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Form (ever) Follows Function

Ice, Water and Steam- Three forms of the same source serve different purposes. Each form serves multiple unique purposes. Force fitting these forms for functions not meant for them, don’t help and fails miserably.sample

This is a great natural example of “Form Follows Function” theory expounded by great architect Louis Henry Sullivan through his favorite design phrase, “form (ever) follows function,”

All great concepts like SAFe, LeSS, Lean,etc do insist on achieving the Goal collectively as an engaged organization. TOC nicely summarizes and advocates to Increase the throughput to maximum using leverage points / constraints.  Choosing a or a combination of any concepts before applying to any program should be judged by the function it should deliver rather than fitting the function into the templates of pre-determined concepts.

Common causes of failures of new initiatives in my experience are attributed to predetermined “Management flavor of the season” initiatives rather than focusing the function that need to be served.

What is your experience? please share your thoughts.


Release the Air, let the Value Flow

An engineer (Tech Arch) in a car manufacturing company designs a world class car.

While trying to bring out the car from the plant area, they realized car is few inches taller than the entrance. (Root Cause – Not factored all non functional requirements – Test and user environment set ups incomplete)

Engineer felt bad as he has not factored this requirement.

Painter (UX engineer) suggested they can bring out the car and there will be few scratches that can be touched up later on. (Applying patch after retrospective = extra cost)

Engineer suggested breaking the entrance (More cost, schedule delay), taking the car out, and later redoing the entrance.

A Gate Keeper was observing and remarked “Sir, the car is only few inches taller than the entrance, so simply release the air from the tyres, which will reduce the height and then you can easily take out the car”.


In TOC, this is an example of Inherent Simplicity and Never say I know – two key pillars of TOC.

Lean stresses this in its Lean Principle Respect People

In Agile parlance, it is involving all stakeholders during design retrospective (apart from Tech , DEV team include support teams as relevant) and be open minded and good listener.

Don’t look problems always from expert points of view.

There’s always a layman’s outlook that might provide an alternate solution.

Inherent Simplicity – A Key Pillar of TOC


Organizations have been finding it difficult to gather metrics data and trends that are directly impacting the business objectives. This pain is more pronounced in software organizations.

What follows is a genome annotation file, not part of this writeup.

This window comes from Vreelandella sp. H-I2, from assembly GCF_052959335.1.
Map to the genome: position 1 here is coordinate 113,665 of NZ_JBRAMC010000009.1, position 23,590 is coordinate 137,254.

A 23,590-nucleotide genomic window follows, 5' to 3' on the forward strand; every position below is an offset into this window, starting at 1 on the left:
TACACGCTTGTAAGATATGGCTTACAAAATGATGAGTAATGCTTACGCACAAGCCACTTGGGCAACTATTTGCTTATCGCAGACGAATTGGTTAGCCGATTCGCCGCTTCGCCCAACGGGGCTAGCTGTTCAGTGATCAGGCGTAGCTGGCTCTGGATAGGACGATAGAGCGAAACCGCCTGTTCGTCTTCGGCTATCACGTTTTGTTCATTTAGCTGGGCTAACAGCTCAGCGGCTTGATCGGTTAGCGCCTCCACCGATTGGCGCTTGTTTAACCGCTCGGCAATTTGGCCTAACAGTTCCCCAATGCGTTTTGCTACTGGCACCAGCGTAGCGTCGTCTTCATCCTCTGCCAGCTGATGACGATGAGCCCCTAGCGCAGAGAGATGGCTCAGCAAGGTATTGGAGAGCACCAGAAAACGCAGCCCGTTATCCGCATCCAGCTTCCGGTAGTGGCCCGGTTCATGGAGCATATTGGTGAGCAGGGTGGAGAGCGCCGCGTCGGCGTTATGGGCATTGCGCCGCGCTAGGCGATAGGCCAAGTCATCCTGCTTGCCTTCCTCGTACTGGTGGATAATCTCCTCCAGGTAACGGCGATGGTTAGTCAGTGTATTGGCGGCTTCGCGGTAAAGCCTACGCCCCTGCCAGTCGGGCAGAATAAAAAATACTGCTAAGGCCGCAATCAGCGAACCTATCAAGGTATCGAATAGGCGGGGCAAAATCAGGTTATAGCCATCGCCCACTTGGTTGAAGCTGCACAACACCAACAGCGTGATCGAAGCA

Dr Eliyahu Goldratt advocates that if we map causes, effects and opportunities, then reality turns out to be very simple. He calls this great concept as Inherent Simplicity – the home ground for TOC.


The Metric Y can have many input parameters Xᵢ to Xn.

Business Objective  -> Program/Project Metrics   Y = F (X)

There are many  metrics(Y) we derive like Productivity, Velocity, Effort deviation, Schedule deviation, Defect slippage, Turn around time for resolving bugs / defects, Rework and more. While there are different categories of Y,  in most of the metrics that business needs to monitor and achieve is just two input parameters(X) Size (number units )and effort (time. Days) to arrive any metrics. Since we know for sure input variables (X) are just two i.e size and effort, it is important for the organizations to ensure capturing these inputs data accurately while the tasks are carried out in the system. From these accurate simple data organizations can derive metrics that are relevant to them.

Do you have any examples that used simple solutions to address large points. Please share.

One of the four Pillars of TOC – All conflicts can be resolved

All conflicts can be resolved.

One of the four pillars of Theory of Constraints is that “All conflicts can be resolved”.

Let us look take an example of  pole vaulting example in the sports.

The Pole Vaulter has roughly four  stages :

1.Approach . Run-up from the start of till vaulter reaches the vaulting-pit.

2.Planting the pole in the vault box.

3.Take off using the speed of the run by planting of the pole .

4.Swing up  to reach the top of the bar and  Fly away by pushing the  pole.

In Step 1 the Pole is used as the Tool.

In Step 2 & 3 – Pole is used as process work flow to reach the Goal.

Step – 4, After reaching the near top of the Bar, vaulter will identify the timing and drops the pole at right time as the pole is the

Conflicts resolution

Conflicts resolution

constraint to reach the Goal. Goal – Successful landing is achieved.

It shows that both opportunities and challenges (constraints and yields) need not be always separate from each other. Depending upon the positioning and timing in the life cycle of a product same entity can serve as a tool as well as constraint.

Let me know you have any experience / inputs in identifying the constraint and tool in a similar manner.




TOC – 3,4 and 5. Putting all together

TOC  Framework  – Three key points

What to change:  The system pains points that are needed to be changed.
To what to change to:  To be state.
How to cause the change:  Mechanism to be adopted.

TOC  – Four Pillars

Inherent Simplicity.
All Conflicts can be resolved.
People are Good.
Never Say I Know.

Five Focusing steps.

Identify the Constraint
Exploit the Constraint
Subordinate to the constraint
Elevate the constraint
Go to step 1